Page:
A Model of the Scripting of Consumer Lovemaps: the Consumer Sexual Behavior Sequence

Stephen J. Gould, Rutgers, The State University of New Jersey
ABSTRACT - In order to more systematically explore the relationship of sexuality and consumption as linked in consumer lovemaps, this paper considers the issue of how such lovemaps are scripted. In so doing, it adapts a model developed in the field of sex research, the Sexual Behavior Sequence (Fisher 1986), and develops the "Consumer Sexual Behavior Sequence." The stages of the model are outlined in terms of various forms of sexually-related consumer behavior, and finally implications for a research agenda are discussed.
[ to cite ]:
Stephen J. Gould (1992) ,"A Model of the Scripting of Consumer Lovemaps: the Consumer Sexual Behavior Sequence", in NA - Advances in Consumer Research Volume 19, eds. John F. Sherry, Jr. and Brian Sternthal, Provo, UT : Association for Consumer Research, Pages: 304-310.

Advances in Consumer Research Volume 19, 1992      Pages 304-310

A MODEL OF THE SCRIPTING OF CONSUMER LOVEMAPS: THE CONSUMER SEXUAL BEHAVIOR SEQUENCE

Stephen J. Gould, Rutgers, The State University of New Jersey

ABSTRACT -

In order to more systematically explore the relationship of sexuality and consumption as linked in consumer lovemaps, this paper considers the issue of how such lovemaps are scripted. In so doing, it adapts a model developed in the field of sex research, the Sexual Behavior Sequence (Fisher 1986), and develops the "Consumer Sexual Behavior Sequence." The stages of the model are outlined in terms of various forms of sexually-related consumer behavior, and finally implications for a research agenda are discussed.

Now after a girl ...has manifested her love to him by the various outward signs..., the man should make every effort to gain her over. When the intentions of the girl are known..., the man should begin to make use of her money, an interchange of clothes, rings, and flowers should be made...And finally at the time of giving her some betel nut, or receiving the same form her, or at the time of making an exchange of flowers, he should touch and press her private parts, thus bringing his efforts to a satisfactory conclusion (The Kama Sutra 1966, p.160).

Much as the above quote illustrates, not only is it apparent that "Our everyday world abounds with symbols of affection," as Ernest Dichter (1964, p.155) once observed, but also that the whole lovemaking process is pervaded by acts of consumption. In fact Dichter's name is often associated with sexuality in relation to his practice of "motivation research" in which he studied the basic underlying and often hidden motivations of consumers, including the sexual among others. For example, he noted the 'earning' virility of men who give more expensive furs to women (1960) and explored the sexual implications of various forms of fashion for both men and women (1989). Moreover, as long ago as the 1930's, the sociologist, Paul Lazerfeld, had noted in similar fashion the erotic impact of female shoe salespeople upon male buyers (Fullerton 1990). Yet, although sexuality seems to have implications of mythic proportions for informing both consumer research and behavior, relatively little academic research has explored the sexual-consumption relationship in a systematic or theoretical manner (Gould 1991). This paper aims to remedy the problem by first exploring and formulating the theoretical links between sexuality and consumer behavior and then to set a research agenda for empirically investigating these links.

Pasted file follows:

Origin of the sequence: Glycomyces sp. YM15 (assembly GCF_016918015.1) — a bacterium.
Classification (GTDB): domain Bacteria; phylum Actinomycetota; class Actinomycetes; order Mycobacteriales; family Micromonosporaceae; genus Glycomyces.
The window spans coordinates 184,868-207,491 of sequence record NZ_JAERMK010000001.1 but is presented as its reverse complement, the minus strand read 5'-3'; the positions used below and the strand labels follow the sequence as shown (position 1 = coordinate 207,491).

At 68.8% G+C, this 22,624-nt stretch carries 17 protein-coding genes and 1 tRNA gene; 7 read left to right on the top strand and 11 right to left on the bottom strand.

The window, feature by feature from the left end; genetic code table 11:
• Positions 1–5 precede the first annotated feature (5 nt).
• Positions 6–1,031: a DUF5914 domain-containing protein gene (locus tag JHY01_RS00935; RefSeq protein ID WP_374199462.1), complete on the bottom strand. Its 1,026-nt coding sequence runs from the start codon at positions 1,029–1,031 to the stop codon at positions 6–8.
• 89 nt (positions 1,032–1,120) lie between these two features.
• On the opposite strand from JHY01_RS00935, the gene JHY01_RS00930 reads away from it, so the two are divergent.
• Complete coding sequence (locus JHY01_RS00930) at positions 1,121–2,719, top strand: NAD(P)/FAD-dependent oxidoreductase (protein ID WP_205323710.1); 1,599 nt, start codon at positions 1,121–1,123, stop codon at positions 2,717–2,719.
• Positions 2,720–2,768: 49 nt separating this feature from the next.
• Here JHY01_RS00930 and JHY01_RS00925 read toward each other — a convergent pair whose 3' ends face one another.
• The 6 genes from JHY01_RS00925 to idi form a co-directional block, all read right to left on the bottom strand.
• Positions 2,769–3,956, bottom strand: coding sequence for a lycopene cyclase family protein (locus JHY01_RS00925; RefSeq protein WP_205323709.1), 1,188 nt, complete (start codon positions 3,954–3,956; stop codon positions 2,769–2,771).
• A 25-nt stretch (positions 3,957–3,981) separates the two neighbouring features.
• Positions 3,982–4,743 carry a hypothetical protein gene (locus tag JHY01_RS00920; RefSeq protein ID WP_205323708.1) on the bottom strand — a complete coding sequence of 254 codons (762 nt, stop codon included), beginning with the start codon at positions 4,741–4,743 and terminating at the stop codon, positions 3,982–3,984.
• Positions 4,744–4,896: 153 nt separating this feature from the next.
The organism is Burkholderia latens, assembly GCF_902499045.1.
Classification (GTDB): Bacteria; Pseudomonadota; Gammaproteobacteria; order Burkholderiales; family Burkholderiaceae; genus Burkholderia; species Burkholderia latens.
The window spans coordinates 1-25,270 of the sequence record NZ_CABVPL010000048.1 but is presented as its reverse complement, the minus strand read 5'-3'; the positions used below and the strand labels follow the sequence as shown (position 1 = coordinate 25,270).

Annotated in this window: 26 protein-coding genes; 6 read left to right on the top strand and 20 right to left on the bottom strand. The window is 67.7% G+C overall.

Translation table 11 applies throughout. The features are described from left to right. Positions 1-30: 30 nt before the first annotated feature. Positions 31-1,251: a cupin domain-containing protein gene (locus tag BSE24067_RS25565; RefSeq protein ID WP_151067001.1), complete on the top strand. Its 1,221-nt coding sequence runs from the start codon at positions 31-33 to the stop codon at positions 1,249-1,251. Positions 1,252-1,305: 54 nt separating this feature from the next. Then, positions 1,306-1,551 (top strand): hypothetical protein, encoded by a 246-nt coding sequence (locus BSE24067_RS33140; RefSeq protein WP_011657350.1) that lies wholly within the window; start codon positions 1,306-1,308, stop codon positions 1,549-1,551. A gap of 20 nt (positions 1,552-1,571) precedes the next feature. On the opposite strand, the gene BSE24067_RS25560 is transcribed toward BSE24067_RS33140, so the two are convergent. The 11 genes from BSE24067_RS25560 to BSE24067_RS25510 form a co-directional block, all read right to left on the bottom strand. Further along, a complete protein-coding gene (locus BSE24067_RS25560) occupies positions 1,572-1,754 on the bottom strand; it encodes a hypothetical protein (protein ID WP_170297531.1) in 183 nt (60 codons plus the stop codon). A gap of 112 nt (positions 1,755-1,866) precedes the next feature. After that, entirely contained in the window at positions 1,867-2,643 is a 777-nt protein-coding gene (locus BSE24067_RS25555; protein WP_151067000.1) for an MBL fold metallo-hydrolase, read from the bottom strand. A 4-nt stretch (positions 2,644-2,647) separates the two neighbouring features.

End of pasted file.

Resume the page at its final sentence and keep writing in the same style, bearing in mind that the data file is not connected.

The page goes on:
CONSUMER LOVEMAPS

The central theoretical construct of the sexuality and consumption relationship is the consumer lovemap (Gould 1991), derived from the more general construct of sexual lovemaps. A lovemap has been defined by Money (1986a, p.290) as:

A developmental representation or template in the mind and in the brain depicting the idealized lover and the idealized program of sexuoerotic activity projected in imagery or actually engaged in with that lover.

In general, a consumer lovemap of whatever type may be defined to include as a subset those aspects of the more general lovemap (Gould 1991) which involve the imaging, purchase and use of product-objects directly used in engaging in lovemaking or attracting a sexual partner (e.g. sexual toys, sexy clothes), forming a loving relationship, engaging in person service sexual exchange (e.g. prostitution), or consuming sexual ideas (e.g. reading sex manuals or watching videotapes to learn new sexual practices). However, much of sex research deals with pathological or paraphilic lovemaps (Money 1986a). In contrast to paraphilia, normophilia represents erotosexuality in conformity with a society's standards (Money 1986a). However, we should not think of paraphilia-normophilia as merely categorical opposites but rather as composing the poles of a continuum. In this regard, Simon (1989) notes that one of the greatest although neglected contributions of Freud was his emphasis on the continuities between what is viewed as normal and abnormal. In summary, the lovemap view leads us to consider two things in the present context: (1) consumption objects can become part of one's lovemap in that one desires and seeks them in engaging in the lovemaking process, and (2) insight regarding the paraphilic use of goods may spill over regarding normophilic use and vice versa. Thus, while much of our focus here will be on normophilic behavior, consumer behavior can be seen to be inclusive of pathological paraphilia as well as normophilia, although as consumer researchers we need not be rigidly restricted to these normative views.